Free Trade : An Open Market Needs A Level Playing Field

2574 Words May 5th, 2016 11 Pages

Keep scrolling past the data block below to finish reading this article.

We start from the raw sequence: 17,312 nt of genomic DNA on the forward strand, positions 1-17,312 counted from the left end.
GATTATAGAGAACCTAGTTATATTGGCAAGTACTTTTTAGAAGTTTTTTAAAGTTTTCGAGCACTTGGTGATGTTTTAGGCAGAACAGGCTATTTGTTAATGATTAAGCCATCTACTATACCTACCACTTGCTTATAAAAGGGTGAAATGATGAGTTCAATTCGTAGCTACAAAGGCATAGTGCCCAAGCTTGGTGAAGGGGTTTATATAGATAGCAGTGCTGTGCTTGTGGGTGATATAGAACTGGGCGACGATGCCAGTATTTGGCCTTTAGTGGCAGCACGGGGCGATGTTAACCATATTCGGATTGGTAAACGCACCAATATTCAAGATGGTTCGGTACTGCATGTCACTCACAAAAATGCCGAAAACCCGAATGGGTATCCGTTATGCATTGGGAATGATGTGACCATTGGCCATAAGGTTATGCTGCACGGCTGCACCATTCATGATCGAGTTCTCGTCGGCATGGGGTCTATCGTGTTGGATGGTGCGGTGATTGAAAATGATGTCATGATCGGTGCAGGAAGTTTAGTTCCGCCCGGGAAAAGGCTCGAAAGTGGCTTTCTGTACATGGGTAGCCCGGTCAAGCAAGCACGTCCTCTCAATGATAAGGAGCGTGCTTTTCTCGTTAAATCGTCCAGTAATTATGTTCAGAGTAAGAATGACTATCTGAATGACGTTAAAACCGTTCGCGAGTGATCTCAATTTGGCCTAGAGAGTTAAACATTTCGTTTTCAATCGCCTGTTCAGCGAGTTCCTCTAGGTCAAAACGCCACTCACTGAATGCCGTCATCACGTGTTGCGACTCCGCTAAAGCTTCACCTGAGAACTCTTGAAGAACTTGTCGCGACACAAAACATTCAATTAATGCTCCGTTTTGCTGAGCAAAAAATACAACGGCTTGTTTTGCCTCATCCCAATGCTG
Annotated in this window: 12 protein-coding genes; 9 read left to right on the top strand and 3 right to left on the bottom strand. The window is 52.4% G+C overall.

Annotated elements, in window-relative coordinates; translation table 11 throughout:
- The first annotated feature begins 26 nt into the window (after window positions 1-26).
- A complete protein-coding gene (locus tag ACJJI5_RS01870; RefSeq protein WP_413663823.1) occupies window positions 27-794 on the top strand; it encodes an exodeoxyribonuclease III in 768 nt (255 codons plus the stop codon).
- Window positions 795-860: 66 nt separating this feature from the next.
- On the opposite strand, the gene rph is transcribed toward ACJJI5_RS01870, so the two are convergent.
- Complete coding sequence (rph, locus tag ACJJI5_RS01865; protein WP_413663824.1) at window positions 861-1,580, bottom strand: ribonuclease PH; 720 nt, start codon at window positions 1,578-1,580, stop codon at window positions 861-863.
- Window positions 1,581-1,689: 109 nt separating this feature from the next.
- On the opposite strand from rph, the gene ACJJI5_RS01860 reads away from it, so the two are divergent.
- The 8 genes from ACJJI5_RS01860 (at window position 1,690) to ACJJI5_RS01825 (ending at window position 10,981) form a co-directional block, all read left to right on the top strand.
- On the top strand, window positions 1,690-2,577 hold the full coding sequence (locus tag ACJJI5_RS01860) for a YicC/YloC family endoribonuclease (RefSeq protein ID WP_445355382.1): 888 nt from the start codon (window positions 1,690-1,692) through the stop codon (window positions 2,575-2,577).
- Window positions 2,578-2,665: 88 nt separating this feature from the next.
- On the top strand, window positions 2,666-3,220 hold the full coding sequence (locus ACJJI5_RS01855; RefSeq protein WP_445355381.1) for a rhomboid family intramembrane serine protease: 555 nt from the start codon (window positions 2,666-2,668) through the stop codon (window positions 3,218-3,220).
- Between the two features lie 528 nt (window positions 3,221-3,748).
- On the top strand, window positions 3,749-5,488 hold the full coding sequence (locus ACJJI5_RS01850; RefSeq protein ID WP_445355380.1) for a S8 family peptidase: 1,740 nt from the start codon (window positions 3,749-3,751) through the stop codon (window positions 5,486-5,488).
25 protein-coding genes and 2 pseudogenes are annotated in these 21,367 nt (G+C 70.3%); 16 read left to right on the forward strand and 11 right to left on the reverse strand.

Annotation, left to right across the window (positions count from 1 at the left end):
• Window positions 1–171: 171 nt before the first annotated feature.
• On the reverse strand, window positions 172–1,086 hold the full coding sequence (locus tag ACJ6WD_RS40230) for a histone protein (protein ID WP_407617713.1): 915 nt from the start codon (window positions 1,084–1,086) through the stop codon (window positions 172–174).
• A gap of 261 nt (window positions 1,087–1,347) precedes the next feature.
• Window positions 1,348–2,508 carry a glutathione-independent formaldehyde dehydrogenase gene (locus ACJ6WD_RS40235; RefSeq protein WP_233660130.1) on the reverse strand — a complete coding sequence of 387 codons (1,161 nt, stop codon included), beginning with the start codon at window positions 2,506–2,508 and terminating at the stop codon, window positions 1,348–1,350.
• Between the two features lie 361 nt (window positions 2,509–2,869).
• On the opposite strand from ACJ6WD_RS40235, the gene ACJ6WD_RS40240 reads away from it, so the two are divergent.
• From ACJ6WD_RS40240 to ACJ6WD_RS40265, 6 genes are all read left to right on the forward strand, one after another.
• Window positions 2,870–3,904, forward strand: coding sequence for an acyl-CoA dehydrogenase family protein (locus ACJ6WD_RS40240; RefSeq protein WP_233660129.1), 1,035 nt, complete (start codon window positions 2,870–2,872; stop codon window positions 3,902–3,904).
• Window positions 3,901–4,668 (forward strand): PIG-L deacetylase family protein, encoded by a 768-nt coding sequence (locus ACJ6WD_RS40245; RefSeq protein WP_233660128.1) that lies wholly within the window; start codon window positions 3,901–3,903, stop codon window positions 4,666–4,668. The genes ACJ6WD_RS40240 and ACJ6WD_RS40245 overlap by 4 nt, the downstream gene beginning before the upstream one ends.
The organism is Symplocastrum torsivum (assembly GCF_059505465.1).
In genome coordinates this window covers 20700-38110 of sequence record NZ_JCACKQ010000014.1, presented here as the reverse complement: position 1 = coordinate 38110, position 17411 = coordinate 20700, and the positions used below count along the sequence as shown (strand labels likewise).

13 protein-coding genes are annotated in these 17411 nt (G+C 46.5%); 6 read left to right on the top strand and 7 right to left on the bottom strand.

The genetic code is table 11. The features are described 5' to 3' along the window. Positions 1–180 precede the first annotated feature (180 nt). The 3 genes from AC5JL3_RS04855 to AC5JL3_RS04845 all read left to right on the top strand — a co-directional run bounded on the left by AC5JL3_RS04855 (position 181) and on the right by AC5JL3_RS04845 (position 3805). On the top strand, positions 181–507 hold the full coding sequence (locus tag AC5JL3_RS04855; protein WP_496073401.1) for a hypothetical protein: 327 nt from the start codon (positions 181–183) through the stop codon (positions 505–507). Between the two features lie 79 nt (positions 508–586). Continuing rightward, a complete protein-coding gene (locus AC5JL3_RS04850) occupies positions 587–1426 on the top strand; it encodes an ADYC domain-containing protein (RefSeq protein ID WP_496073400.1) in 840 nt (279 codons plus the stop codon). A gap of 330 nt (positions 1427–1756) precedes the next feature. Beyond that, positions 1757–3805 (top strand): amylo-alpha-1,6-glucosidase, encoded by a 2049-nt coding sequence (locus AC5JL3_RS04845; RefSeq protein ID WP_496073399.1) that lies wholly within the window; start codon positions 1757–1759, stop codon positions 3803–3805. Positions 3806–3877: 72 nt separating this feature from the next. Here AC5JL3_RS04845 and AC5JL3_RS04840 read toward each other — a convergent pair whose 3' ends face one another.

Philip Hammond once said, “When I believe firmly in open markets and free trade, I also believe an open market needs a level playing field.” This would express the definition of free trade, the international trade left to its own course without tariffs, quotas, and other restrictions. However, this definition is a myth. Free trade is not as free as it is meant to be believed. Free trade extends to the relationship of Europe and the United States. With that being said, free trade has turned into a dependence upon the United States as Europe has no other source to turn to or gain necessary means for profit. So, the United States is able to abandon Europe, but Europe cannot lift the oppression of tariffs. By definition, the free market should be determined by supply and demand, and consumers than restrictions and interventions. This does not seem to be the case in the relationship between these two nations. Today, free trade agreement lends itself to the free movement of the superpower while Europe has limitations. This free trade is known as the Transatlantic Trade Investment Partnership. The United States and Europe trade is for the “mutual” benefit of job creation,economic growth, and international competitiveness. However, this trade agreement is only beneficial to one party, the United States. This law allows a foreign company who invests in a foreign country to sue the nation if the country makes changes to the agreement. Therefore, Europe will always be in debt to the…
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